For Non-Replayable Messages, these are placed on the DLQ due to issues which are not temporary in nature (incorrect destination, data conversion errors, mqrc_unknown_reason). These messages require further investigation to identify the cause on why those were placed on the DLQ. Replaying this category of messages with dlqhandler most likely will again arrive on DLQ. Therefore, they would require an MQ Admin to investigate further.

 

THE DLQ HANDLER SETUP

Replayable messages can be run again (reprocessed) by using the dlqhandler. In short, the dlqhandler is setup as follows:
1) Creating the dlqhandler rule file
2) Starting the dlqhandler

The rule file is a simple text-based flat file with configuration instructions as to how a message should be handled.

 

COMMON SCENARIOS

A number of scenarios are possible, based on the design of MQ infrastructure at an organization, but the most common scenarios are:

 

  • SINGLE-PURPOSE: Replayable messages are “replayed” to their original queue and non-replayable messages are placed on a single designated queue for an MQ admin to investigate

 

  • MULTI-PURPOSE: Replayable messages are “replayed” to their original queue and non-replayable messages are placed on a designated queue for each application for an MQ admin to investigate

 

  • HYBRID-PURPOSE: Replayable and non-replayable messages from specific queues are placed on a designated queue for each application for an MQ admin to investigate, while other replayable messages are “replayed” to their original queue, and non-replayable messages are placed on a single designated queue for an MQ admin to investigate.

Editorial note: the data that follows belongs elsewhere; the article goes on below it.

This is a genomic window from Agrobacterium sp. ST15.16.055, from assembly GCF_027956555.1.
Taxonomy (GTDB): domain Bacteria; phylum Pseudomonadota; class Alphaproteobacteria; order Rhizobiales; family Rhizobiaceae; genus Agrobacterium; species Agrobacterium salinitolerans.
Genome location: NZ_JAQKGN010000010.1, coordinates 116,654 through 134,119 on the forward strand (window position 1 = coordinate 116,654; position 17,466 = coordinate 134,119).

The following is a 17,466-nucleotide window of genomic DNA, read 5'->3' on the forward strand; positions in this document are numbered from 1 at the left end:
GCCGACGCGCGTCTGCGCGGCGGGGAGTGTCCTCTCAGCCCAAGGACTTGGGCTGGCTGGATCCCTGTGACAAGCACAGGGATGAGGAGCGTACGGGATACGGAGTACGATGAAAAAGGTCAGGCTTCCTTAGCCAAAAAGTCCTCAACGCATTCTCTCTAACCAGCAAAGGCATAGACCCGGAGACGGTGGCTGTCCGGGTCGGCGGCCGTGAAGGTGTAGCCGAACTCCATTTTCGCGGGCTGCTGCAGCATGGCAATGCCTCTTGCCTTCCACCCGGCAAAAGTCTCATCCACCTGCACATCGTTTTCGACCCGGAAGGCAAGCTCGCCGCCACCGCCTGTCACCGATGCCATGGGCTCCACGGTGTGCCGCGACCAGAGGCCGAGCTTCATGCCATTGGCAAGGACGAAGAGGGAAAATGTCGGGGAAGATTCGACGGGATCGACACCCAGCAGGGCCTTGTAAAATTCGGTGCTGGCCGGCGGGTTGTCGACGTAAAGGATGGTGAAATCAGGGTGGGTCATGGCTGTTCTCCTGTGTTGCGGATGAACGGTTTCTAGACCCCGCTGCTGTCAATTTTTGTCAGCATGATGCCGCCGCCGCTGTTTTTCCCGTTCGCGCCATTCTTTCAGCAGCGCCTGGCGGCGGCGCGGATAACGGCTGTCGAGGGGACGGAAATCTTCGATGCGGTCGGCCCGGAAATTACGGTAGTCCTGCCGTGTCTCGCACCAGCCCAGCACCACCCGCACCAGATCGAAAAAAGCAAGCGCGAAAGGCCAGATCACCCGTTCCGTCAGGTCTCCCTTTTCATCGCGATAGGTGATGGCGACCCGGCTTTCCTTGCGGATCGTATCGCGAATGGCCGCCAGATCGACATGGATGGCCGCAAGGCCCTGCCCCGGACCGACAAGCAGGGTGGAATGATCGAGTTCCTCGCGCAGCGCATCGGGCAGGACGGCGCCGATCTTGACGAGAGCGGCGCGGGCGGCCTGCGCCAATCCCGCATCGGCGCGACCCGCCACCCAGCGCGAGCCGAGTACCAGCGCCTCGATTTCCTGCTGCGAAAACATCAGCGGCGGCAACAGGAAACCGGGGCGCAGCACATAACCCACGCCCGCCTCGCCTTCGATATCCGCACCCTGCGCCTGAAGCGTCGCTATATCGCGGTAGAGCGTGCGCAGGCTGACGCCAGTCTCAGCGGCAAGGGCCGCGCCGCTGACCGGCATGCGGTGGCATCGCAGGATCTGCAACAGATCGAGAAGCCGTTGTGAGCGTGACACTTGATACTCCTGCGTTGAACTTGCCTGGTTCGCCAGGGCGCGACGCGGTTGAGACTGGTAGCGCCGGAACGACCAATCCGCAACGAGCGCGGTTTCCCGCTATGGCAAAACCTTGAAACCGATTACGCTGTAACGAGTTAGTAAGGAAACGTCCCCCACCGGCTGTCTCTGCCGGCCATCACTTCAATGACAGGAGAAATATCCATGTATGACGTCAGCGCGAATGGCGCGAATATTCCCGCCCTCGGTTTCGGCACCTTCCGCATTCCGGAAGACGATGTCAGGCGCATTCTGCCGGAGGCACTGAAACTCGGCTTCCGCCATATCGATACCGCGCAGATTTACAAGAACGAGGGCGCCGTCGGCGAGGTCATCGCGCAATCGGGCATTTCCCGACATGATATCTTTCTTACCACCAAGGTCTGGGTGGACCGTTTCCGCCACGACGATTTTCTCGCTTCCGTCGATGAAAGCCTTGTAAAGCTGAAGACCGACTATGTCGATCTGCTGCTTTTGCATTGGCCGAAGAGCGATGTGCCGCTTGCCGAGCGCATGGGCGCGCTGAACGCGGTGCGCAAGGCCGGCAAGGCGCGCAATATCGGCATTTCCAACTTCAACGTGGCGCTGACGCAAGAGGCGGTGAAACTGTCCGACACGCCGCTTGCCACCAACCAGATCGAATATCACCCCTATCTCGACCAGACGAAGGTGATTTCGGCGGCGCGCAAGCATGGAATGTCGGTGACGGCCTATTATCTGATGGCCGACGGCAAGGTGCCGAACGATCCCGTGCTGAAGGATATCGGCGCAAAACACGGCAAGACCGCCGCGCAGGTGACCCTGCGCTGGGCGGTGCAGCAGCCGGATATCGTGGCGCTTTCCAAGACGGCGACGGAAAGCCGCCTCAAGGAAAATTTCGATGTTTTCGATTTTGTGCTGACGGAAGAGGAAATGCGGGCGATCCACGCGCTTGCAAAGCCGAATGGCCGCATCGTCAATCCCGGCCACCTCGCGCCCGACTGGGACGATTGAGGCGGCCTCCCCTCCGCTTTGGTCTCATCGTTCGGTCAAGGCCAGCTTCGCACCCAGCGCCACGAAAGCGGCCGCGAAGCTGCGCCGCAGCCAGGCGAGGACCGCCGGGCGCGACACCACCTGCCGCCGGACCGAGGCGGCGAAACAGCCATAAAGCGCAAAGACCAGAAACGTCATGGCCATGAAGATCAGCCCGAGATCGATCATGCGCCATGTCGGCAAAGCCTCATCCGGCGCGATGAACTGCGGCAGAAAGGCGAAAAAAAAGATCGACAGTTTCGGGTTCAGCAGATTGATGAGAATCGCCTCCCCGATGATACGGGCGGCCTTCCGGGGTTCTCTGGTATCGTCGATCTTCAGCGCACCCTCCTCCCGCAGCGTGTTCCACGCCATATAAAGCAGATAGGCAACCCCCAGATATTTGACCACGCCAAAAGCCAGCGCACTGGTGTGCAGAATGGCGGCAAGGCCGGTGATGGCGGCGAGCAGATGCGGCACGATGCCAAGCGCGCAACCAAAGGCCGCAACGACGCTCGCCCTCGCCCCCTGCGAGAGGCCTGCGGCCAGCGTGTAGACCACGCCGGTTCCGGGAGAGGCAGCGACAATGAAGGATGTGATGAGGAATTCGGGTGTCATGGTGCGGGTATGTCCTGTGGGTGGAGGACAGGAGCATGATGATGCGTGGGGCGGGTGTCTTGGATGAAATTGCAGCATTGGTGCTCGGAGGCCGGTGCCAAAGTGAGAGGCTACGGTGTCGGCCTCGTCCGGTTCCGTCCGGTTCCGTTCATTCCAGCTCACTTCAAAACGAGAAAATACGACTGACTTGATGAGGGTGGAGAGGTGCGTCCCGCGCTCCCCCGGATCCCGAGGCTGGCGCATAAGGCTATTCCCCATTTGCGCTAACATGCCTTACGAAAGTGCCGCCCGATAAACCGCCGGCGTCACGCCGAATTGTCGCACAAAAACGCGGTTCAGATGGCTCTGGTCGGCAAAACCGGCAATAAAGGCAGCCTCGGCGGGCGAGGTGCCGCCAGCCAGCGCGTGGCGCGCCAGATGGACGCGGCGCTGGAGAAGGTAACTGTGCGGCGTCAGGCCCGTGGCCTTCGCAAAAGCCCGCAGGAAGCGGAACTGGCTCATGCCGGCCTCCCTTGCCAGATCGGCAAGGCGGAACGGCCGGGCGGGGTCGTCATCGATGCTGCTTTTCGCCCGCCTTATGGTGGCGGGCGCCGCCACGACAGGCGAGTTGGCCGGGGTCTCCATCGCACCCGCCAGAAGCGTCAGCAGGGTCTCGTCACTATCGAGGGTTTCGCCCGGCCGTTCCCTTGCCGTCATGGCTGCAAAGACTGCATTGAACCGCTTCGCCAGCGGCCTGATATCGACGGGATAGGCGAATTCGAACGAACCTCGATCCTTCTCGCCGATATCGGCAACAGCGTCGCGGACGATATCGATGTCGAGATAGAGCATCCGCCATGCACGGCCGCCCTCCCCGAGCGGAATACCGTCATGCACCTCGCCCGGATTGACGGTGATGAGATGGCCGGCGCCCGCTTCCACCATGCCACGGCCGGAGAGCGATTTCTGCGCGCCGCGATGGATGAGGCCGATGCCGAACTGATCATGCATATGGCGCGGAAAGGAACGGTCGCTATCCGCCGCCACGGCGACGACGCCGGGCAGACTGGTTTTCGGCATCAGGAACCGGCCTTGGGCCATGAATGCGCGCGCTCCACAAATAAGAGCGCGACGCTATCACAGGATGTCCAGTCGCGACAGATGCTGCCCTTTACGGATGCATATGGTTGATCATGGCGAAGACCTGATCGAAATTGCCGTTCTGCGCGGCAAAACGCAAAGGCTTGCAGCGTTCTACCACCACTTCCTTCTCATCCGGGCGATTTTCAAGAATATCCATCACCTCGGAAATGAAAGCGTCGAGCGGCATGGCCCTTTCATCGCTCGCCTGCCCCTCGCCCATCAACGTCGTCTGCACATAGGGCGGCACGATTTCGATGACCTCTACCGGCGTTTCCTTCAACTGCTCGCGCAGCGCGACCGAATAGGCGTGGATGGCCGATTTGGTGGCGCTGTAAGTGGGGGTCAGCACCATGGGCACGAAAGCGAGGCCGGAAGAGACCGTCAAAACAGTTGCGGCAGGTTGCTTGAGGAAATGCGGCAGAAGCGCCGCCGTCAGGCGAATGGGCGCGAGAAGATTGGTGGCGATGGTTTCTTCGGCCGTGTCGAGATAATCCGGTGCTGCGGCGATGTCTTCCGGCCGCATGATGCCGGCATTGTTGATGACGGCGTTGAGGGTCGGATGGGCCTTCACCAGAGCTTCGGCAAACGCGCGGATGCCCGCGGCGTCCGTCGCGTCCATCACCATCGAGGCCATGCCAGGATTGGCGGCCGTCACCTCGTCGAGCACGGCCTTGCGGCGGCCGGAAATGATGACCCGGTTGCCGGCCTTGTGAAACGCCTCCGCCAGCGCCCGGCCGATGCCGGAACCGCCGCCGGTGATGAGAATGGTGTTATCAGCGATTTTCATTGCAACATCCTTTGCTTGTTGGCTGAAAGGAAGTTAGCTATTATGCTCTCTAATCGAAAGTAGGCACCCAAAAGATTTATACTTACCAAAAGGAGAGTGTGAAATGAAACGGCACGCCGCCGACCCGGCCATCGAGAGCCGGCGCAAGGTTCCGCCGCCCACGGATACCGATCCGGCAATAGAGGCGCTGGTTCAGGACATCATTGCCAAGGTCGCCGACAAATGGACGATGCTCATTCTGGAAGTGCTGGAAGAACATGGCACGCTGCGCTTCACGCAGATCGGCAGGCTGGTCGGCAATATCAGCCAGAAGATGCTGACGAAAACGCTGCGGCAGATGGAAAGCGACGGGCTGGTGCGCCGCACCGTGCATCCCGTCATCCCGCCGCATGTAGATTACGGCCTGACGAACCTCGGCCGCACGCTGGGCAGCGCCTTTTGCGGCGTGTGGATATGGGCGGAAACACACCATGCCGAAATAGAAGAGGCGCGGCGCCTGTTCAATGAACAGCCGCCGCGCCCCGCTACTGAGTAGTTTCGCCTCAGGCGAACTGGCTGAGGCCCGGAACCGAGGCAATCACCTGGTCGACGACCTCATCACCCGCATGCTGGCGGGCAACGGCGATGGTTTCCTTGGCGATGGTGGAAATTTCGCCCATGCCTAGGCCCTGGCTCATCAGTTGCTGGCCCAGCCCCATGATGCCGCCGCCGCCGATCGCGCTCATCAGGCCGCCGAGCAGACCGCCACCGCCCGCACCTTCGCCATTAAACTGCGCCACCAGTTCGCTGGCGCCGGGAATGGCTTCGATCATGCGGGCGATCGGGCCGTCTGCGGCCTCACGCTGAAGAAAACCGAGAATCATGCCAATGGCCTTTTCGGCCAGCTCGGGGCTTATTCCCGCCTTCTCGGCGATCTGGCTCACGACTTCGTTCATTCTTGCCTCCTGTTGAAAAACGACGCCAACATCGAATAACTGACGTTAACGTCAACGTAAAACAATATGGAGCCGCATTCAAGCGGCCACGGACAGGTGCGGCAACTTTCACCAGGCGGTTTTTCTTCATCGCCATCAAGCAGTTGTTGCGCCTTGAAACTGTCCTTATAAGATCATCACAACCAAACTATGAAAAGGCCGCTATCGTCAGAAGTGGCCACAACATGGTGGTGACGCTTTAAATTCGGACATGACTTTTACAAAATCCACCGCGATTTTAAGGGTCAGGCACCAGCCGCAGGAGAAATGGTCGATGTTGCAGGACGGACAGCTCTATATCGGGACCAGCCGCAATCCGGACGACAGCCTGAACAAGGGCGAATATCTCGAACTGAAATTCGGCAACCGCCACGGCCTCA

It is worth noting that since messages being put to the DLQ because of their destination queue being full (MQRC_Q_FULL) or put inhibited (MQRC_PUT_INHIBITIED) will be in constant retry mode.  That said, it’s important to have a monitoring and alerting setup on a queue manager and associated mq objects to send an alert (email, page, etc.) for someone to investigate why a queue is approaching 100% depth or put inhibited.

 

SCENARIO 1: SINGLE PURPOSE

This is a very common requirement. This can be achieved by defining the rule file.

Contents of <scenario1.rul> file:

******=====Retry every 30 seconds, and WAIT for messages =======*****
RETRYINT(30) WAIT(YES)

***** For reason queue full and put disabled *******
**** retry continuously to put the message on the original queue ****
REASON(MQRC_Q_FULL) ACTION(RETRY) RETRY(999999999)
REASON(MQRC_PUT_INHIBITED) ACTION(RETRY) RETRY(999999999)

**** For all other dlq messages, move those to designated queue *****
ACTION(FWD) FWDQ(UNPLAYABLE.DLQ) HEADER(YES)
******=========================================================*******

 

SCENARIO 2: MULTI PURPOSE

Suppose there are 3 applications using the qmgr: APP1, APP2 and APP3. The following are the queues for these applications and dedicated queue to hold dlq messages for each application:
APP1 –
APP1.QL
DLQ – APP1.ERR.DLQ
APP2 –
APP2.QL
DLQ – APP2.ERR.DLQ
APP3 –
APP3.QL
DLQ – APP3.ERR.DLQ

We now have to write rules based on the DESTQ for each application. Below the example rule file for this scenario.
Contents of <scenario2.rul> file:

******=====Retry every 30 seconds, and WAIT for messages =======*****
RETRYINT(30) WAIT(YES)
***** For reason queue full and put disabled *******
**** retry continuously to put the message on the original queue ****
REASON(MQRC_Q_FULL) ACTION(RETRY) RETRY(999999999)
REASON(MQRC_PUT_INHIBITED) ACTION(RETRY) RETRY(999999999)
******* For APP1, forward messages to APP1.ERR.DLQ ******
DESTQ(APP1.QL) ACTION(FWD) FWDQ(APP1.ERR.DLQ) HEADER(YES)

******* For APP2, forward messages to APP2.ERR.DLQ ******